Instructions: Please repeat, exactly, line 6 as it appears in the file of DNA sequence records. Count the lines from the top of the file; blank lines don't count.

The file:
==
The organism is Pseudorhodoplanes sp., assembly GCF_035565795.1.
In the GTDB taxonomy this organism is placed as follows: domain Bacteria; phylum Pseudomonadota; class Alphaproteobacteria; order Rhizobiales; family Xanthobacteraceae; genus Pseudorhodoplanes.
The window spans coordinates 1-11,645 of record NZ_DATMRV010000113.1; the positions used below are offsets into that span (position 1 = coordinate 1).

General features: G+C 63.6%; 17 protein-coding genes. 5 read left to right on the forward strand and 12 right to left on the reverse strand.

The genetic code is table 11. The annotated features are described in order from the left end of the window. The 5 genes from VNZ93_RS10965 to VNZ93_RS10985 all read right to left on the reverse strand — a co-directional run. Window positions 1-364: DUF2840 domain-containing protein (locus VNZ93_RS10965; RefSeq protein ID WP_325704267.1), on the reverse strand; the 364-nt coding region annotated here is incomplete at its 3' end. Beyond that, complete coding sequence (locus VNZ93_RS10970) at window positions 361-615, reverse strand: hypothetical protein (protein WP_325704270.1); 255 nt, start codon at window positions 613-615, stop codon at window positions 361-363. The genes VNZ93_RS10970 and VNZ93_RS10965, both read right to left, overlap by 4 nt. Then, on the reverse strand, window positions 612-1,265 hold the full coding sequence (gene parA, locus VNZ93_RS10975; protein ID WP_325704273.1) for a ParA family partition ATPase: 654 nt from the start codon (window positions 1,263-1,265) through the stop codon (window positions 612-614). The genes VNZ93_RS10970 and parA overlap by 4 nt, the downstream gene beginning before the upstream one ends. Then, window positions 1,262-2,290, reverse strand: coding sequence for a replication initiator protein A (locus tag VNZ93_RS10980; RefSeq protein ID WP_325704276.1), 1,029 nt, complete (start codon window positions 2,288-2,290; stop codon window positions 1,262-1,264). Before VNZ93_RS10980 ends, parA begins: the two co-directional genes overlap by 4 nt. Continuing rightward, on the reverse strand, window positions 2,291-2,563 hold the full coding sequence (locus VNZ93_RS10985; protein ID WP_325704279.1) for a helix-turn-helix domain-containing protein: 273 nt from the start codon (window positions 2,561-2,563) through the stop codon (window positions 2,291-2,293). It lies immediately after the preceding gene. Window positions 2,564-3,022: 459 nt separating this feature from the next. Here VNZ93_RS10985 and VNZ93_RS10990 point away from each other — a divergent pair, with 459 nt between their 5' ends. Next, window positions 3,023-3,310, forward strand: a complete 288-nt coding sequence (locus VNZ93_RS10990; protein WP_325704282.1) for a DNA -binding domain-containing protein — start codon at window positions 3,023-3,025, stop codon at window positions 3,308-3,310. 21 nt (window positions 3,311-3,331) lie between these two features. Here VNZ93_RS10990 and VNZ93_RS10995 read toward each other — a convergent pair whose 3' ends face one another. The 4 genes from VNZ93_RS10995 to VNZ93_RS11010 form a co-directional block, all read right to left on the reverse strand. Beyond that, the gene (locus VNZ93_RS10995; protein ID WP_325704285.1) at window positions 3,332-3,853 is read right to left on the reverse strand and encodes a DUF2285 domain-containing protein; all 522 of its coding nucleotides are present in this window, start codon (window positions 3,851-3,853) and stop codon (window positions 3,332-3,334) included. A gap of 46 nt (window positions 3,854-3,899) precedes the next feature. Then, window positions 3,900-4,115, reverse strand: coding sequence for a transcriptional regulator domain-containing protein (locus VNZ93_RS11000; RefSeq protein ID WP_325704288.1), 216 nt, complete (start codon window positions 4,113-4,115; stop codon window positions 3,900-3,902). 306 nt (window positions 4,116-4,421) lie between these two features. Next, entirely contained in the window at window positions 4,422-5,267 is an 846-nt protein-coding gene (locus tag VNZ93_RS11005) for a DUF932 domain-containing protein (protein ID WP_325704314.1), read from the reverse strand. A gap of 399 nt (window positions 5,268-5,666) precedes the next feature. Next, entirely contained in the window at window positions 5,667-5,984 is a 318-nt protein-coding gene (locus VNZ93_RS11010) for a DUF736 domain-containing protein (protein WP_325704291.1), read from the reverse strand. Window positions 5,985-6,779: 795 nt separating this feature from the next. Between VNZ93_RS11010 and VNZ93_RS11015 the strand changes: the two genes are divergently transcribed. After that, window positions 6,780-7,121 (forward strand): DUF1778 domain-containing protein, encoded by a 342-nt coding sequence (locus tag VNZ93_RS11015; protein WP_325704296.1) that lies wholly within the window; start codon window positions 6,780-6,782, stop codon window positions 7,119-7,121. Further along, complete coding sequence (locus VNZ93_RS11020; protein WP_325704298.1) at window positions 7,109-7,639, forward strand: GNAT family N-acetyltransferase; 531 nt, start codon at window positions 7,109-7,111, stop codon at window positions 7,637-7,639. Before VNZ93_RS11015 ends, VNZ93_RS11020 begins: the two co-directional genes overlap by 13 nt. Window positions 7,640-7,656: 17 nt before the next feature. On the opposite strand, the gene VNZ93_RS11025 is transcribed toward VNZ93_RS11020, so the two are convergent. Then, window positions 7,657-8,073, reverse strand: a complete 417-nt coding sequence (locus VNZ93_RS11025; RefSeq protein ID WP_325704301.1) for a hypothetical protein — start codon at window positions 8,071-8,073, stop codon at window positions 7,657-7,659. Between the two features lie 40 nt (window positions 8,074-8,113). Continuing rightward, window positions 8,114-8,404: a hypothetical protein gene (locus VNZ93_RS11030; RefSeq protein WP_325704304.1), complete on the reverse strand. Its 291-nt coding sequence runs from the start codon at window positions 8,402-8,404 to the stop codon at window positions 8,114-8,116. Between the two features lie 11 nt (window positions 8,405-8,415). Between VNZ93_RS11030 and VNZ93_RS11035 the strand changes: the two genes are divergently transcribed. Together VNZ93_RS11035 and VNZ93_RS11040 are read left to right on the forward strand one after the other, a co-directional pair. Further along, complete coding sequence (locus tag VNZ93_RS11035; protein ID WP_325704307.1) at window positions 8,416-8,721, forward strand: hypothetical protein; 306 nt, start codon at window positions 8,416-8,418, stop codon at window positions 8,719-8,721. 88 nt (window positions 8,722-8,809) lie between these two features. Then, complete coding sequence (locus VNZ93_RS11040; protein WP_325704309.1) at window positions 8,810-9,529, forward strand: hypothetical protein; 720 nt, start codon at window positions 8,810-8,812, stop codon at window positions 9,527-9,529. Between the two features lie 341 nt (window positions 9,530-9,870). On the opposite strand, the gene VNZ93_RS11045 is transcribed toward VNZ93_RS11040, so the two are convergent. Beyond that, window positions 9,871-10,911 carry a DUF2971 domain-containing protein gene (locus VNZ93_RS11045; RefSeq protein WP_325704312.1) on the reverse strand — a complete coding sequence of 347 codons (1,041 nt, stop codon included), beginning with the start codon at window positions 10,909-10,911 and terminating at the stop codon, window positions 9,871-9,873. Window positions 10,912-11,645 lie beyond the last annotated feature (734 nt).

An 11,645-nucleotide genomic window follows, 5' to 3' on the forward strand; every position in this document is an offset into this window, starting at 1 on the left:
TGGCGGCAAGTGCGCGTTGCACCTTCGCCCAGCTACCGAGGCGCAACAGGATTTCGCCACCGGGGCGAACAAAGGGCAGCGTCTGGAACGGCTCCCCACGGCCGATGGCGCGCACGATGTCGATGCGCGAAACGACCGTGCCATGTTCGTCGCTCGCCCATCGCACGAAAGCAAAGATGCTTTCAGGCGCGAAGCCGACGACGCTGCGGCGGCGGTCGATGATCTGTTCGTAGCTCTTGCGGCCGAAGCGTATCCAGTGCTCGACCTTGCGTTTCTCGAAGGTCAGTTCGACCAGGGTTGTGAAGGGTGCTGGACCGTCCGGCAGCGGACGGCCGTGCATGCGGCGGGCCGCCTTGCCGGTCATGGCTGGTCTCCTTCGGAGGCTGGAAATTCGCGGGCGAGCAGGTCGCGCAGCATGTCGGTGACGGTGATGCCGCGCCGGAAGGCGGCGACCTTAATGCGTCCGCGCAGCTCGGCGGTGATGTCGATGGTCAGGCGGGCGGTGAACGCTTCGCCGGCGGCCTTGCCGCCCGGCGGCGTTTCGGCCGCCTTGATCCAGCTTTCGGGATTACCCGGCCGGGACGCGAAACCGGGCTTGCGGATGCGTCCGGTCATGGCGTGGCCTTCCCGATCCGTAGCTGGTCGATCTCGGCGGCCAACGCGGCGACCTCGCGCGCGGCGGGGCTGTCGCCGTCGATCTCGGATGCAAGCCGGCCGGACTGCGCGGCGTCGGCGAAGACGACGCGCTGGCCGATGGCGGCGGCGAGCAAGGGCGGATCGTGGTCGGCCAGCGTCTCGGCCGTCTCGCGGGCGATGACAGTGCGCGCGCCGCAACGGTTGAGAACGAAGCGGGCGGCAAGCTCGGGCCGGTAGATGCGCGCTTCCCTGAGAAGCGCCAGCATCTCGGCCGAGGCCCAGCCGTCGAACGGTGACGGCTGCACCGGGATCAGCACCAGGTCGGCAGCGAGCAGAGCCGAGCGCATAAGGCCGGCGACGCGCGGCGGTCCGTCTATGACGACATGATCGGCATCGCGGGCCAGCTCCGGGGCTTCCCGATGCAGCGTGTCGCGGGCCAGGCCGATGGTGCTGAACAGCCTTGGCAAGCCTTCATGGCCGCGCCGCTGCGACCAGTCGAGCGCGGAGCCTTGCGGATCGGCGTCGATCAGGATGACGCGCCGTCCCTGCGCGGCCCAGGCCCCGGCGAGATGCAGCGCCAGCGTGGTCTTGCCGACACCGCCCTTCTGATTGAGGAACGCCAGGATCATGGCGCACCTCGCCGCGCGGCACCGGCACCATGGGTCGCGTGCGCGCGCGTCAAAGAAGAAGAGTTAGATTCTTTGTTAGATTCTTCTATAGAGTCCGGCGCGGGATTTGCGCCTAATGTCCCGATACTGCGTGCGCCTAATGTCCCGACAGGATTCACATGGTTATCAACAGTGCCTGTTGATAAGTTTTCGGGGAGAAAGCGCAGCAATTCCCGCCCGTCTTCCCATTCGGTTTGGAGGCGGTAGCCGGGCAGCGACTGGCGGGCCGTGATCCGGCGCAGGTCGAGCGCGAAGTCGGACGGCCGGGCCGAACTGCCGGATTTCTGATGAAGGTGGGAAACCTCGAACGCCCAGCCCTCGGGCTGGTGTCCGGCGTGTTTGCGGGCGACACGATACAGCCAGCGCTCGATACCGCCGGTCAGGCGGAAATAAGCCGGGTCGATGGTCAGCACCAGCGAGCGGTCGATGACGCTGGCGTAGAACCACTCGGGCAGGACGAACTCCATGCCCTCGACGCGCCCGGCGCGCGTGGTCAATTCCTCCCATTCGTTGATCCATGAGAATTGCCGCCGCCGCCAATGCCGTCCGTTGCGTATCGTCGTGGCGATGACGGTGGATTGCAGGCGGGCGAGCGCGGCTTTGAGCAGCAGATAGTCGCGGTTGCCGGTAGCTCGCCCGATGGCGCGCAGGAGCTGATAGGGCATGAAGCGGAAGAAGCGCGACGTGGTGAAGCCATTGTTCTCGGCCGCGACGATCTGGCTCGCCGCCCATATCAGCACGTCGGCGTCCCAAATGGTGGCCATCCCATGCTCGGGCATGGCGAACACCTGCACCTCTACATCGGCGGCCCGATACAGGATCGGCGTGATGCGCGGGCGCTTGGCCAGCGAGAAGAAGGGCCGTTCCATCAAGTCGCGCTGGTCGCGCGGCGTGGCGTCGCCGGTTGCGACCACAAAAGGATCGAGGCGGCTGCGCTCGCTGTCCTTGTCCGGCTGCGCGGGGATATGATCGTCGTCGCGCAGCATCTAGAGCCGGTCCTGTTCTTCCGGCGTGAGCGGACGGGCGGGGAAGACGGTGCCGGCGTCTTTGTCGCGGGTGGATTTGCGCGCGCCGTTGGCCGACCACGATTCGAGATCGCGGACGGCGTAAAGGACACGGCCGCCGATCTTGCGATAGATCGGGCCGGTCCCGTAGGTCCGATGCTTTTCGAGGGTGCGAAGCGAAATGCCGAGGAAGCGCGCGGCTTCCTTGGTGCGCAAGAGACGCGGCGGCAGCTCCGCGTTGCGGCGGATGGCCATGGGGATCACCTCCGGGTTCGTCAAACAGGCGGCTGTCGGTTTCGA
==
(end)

An 11,645-nucleotide genomic window follows, 5' to 3' on the forward strand; every position in this document is an offset into this window, starting at 1 on the left: